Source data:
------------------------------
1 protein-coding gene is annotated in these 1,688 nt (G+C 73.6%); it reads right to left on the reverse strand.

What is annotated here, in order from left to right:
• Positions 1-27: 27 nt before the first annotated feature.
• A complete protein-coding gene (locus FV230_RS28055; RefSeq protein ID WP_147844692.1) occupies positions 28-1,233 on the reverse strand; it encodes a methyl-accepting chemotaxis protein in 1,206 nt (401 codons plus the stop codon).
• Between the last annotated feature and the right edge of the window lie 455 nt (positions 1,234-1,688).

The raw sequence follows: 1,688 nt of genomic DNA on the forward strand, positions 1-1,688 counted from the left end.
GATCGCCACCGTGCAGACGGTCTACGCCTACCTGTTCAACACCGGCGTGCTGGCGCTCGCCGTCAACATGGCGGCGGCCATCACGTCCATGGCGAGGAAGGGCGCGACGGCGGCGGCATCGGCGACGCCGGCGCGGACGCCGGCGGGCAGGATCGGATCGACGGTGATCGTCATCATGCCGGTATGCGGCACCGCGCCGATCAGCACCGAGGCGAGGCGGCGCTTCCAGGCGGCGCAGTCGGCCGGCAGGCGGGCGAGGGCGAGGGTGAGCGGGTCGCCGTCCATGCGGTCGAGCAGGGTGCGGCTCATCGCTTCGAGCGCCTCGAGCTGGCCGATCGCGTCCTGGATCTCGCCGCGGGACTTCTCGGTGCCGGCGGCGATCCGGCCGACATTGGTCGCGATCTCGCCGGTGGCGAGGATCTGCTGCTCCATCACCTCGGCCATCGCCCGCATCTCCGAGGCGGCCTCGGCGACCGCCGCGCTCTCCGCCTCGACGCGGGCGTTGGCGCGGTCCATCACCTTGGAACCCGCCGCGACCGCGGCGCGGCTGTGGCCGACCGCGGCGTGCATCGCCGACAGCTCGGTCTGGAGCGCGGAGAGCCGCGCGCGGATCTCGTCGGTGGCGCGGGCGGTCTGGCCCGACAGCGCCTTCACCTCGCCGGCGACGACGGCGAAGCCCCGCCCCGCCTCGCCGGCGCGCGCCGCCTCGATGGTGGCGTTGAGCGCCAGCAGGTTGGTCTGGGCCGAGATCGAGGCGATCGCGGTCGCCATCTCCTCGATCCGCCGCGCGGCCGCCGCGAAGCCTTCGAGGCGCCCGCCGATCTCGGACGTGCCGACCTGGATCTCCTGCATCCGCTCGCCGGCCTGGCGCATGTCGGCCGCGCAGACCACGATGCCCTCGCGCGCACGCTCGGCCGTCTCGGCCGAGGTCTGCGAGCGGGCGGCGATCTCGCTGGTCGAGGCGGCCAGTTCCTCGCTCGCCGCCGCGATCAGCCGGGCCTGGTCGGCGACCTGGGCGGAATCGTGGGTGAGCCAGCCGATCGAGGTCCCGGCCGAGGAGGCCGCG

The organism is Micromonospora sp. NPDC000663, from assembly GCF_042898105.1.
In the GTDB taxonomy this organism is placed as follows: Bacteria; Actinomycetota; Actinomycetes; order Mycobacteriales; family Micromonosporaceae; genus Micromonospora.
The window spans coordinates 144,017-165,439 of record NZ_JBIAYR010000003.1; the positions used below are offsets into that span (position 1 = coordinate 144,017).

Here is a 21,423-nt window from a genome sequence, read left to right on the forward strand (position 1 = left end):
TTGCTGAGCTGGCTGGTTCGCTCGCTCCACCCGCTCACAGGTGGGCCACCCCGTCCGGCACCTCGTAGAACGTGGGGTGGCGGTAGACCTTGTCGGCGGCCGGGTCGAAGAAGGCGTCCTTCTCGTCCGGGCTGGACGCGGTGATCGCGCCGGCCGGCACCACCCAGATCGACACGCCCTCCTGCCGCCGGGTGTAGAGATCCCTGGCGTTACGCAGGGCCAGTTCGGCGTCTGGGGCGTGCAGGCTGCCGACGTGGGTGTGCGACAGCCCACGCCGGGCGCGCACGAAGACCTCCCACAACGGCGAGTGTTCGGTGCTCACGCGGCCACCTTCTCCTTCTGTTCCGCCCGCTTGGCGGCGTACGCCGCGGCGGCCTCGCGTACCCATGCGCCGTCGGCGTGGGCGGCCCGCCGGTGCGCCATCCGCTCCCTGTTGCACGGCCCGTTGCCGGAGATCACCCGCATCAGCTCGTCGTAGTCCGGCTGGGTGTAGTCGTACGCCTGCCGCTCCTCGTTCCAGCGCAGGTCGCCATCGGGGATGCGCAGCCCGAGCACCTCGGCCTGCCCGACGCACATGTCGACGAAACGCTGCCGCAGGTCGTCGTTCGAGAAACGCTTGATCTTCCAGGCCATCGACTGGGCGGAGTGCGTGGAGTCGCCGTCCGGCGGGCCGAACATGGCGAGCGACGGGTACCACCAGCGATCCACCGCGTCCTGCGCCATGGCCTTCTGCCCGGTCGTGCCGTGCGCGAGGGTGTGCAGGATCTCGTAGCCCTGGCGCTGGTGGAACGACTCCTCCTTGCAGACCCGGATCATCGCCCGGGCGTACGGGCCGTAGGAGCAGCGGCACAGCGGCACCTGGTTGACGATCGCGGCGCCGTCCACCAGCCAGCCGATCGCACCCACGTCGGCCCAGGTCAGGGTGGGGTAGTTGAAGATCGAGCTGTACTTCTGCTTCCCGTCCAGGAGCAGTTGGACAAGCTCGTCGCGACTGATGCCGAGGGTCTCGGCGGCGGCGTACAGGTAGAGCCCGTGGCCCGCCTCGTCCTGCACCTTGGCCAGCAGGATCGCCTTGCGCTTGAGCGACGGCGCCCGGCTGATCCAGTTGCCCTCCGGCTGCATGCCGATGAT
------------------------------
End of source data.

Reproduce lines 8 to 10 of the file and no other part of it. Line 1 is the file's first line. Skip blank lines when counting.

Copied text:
The organism is Micromonospora sp. NPDC000663, from assembly GCF_042898105.1.
In the GTDB taxonomy this organism is placed as follows: Bacteria; Actinomycetota; Actinomycetes; order Mycobacteriales; family Micromonosporaceae; genus Micromonospora.
The window spans coordinates 144,017-165,439 of record NZ_JBIAYR010000003.1; the positions used below are offsets into that span (position 1 = coordinate 144,017).